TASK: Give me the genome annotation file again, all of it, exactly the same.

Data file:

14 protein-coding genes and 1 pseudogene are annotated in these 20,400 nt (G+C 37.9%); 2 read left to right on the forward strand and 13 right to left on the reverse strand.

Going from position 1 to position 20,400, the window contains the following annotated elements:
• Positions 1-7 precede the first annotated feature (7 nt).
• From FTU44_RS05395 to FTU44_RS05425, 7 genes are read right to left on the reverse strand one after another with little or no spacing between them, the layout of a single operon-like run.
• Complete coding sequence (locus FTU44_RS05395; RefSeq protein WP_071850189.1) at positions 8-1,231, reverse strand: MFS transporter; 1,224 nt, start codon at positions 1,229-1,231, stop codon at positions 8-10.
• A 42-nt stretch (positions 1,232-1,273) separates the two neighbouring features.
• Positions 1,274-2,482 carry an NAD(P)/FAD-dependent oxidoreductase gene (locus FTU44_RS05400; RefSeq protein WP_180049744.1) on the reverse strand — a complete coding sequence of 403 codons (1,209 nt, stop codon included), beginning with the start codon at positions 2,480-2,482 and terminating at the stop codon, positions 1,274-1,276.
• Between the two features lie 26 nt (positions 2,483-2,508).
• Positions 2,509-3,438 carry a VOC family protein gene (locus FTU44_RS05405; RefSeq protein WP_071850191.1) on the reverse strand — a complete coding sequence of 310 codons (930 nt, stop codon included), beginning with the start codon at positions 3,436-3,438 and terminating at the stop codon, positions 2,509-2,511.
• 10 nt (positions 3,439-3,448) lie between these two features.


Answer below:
14 protein-coding genes and 1 pseudogene are annotated in these 20,400 nt (G+C 37.9%); 2 read left to right on the forward strand and 13 right to left on the reverse strand.

Going from position 1 to position 20,400, the window contains the following annotated elements:
• Positions 1-7 precede the first annotated feature (7 nt).
• From FTU44_RS05395 to FTU44_RS05425, 7 genes are read right to left on the reverse strand one after another with little or no spacing between them, the layout of a single operon-like run.
• Complete coding sequence (locus FTU44_RS05395; RefSeq protein WP_071850189.1) at positions 8-1,231, reverse strand: MFS transporter; 1,224 nt, start codon at positions 1,229-1,231, stop codon at positions 8-10.
• A 42-nt stretch (positions 1,232-1,273) separates the two neighbouring features.
• Positions 1,274-2,482 carry an NAD(P)/FAD-dependent oxidoreductase gene (locus FTU44_RS05400; RefSeq protein WP_180049744.1) on the reverse strand — a complete coding sequence of 403 codons (1,209 nt, stop codon included), beginning with the start codon at positions 2,480-2,482 and terminating at the stop codon, positions 1,274-1,276.
• Between the two features lie 26 nt (positions 2,483-2,508).
• Positions 2,509-3,438 carry a VOC family protein gene (locus FTU44_RS05405; RefSeq protein WP_071850191.1) on the reverse strand — a complete coding sequence of 310 codons (930 nt, stop codon included), beginning with the start codon at positions 3,436-3,438 and terminating at the stop codon, positions 2,509-2,511.
• 10 nt (positions 3,439-3,448) lie between these two features.